I don't know how long it would take to crack the PID from a MOBI file, but this seems practical even using brute force and there might be faster ways.
About 7 days on 1 core of a 2.0ghz processor. This would be faster if you know the PID is a Kindle/Mobi pid (Which ends in either $ or * and limits the combinations to 105046700288) However for a Kindle 4 PC or iPod these increase to 1785793904896 combinations. I got lucky and it only took me about a day to brute force my Kindle 4 PC pid.

Quote:
Originally Posted by delphidb96
Except that the .azw files are directly de-DRMable using MobiDeDrm. (Presuming you've retrieved your iPod/iPhone/Kindle serial number and run it through a script to generate the PID.) In order to make that work with a single non-standard key that is NOT a mobi-format PID would mean that either a) the PID one generates from an iPhone/Kindle is somehow hashed with all the other Kindle-specific PIDs one has (six in my case, 2 iPod Touches, 3 PCs and one Kindle), and mind you, I've downloaded some of my purchases *BEFORE* owning K4PC and they are just as de-drmable using the current iPod PIDs as they were before, or b) that ain't how it works. Remember, my copy of MobiDeDRM does NOT have special "Amazon" de-drming modules - I'm actually running v0.04.
That's all irrelevant. If you'd just LOOK at the DRM sections you would see. If you open up any book from a Kindle, you'll look a the DRM section and notice that the "00 00 00 43" has been encrypted (16 bytes later) into the same string on EVERY book for that kindle.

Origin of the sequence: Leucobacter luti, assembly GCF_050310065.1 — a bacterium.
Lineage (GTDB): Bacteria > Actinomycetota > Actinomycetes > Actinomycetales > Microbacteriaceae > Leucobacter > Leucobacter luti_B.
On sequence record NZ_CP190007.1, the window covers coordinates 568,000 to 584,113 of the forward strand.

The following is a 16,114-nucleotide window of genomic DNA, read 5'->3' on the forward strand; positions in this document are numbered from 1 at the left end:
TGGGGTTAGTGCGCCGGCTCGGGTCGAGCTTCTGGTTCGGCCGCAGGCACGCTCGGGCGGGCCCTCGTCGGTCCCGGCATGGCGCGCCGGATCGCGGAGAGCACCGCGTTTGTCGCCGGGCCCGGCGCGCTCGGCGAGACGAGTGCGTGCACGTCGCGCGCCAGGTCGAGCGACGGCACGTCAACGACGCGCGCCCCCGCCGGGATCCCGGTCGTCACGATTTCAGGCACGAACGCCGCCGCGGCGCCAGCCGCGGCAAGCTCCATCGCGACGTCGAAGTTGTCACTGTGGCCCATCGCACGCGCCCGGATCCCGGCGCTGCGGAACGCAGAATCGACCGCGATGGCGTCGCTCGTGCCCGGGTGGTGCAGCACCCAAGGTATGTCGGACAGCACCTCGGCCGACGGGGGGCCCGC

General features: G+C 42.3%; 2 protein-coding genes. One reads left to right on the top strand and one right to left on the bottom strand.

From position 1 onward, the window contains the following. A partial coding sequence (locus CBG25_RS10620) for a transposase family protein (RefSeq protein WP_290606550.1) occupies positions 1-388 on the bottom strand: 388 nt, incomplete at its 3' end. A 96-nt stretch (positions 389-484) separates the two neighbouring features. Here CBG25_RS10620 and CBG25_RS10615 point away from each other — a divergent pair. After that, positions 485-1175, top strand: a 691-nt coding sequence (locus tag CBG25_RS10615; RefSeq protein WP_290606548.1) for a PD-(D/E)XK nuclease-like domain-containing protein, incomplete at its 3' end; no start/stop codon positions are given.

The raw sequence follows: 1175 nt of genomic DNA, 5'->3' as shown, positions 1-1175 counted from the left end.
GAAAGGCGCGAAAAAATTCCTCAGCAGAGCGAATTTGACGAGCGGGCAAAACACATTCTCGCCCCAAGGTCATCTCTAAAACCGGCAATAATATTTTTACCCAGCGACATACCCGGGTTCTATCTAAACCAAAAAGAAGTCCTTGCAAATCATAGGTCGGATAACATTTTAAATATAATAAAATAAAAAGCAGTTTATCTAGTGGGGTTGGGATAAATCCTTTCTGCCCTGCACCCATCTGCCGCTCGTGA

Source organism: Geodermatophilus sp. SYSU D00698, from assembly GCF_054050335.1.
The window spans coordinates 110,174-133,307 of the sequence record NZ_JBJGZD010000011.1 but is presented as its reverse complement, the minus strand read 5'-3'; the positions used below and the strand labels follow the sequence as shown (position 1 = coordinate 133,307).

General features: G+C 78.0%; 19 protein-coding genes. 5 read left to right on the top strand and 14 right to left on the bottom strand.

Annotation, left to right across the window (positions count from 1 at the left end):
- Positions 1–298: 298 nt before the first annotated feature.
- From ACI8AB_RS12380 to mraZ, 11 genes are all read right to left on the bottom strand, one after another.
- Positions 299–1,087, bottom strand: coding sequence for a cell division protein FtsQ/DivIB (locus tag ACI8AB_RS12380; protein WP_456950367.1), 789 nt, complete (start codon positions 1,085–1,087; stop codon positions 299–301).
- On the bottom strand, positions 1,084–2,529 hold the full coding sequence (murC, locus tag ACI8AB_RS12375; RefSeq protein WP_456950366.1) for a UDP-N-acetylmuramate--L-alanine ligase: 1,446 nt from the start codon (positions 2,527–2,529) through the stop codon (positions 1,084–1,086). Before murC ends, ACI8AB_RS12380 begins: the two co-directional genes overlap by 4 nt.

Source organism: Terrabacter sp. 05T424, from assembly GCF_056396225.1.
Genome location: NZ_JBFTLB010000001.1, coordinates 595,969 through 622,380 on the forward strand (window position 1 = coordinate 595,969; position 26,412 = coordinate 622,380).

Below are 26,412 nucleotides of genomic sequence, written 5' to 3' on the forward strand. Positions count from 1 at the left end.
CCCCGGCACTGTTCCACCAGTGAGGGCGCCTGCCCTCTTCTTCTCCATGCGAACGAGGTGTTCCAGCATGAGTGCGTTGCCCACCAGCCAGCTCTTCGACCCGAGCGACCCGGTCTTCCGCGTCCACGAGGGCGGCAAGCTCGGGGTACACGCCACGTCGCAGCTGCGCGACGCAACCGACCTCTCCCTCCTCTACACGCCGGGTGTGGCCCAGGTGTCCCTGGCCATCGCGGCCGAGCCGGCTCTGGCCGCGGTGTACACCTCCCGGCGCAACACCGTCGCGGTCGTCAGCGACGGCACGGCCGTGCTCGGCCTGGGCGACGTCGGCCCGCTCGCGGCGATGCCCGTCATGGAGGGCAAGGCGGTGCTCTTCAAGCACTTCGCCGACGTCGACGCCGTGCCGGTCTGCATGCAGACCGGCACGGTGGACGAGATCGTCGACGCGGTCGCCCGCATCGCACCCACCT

Now if you look at books for your Kindle 4 PC, you'll see that "00 00 00 43" is encrypted DIFFERENTLY on every* book. This means they've introduced an IV into the book key encryption method.

* - So how did I brute force my PID when the encryption's changed? Because when I first installed K4PC I downloaded one book out of my library. It came across with the old encryption. Every book since has had the new encryption, and the only way I can readily tell which encryption method the book will use is by that EXTH 208 record (you know the one: "atv:kin:1:{base64 data}:{base64 data}" ). If that record has a length of 0xC7, then the book seems to use the old (normal) book key encryption. If the length is 0xDB, then it's the new method.
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Old 11-27-2009, 04:51 PM   #10
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Is the PID what you get by running kindlepid on the deviceSerialNumber? It is clearly being generated on the PC, hopefully from some local unique id.
The deviceSerialNumber looks nothing as any other kindle S/N i've ever seen before.

FWIW, I found that the PID actually IS used to decrypt books (only tried on www.amazon.com/gp/product/B002ENBM7G , prc format)
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Old 11-27-2009, 05:14 PM   #11
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The deviceSerialNumber looks nothing as any other kindle S/N i've ever seen before.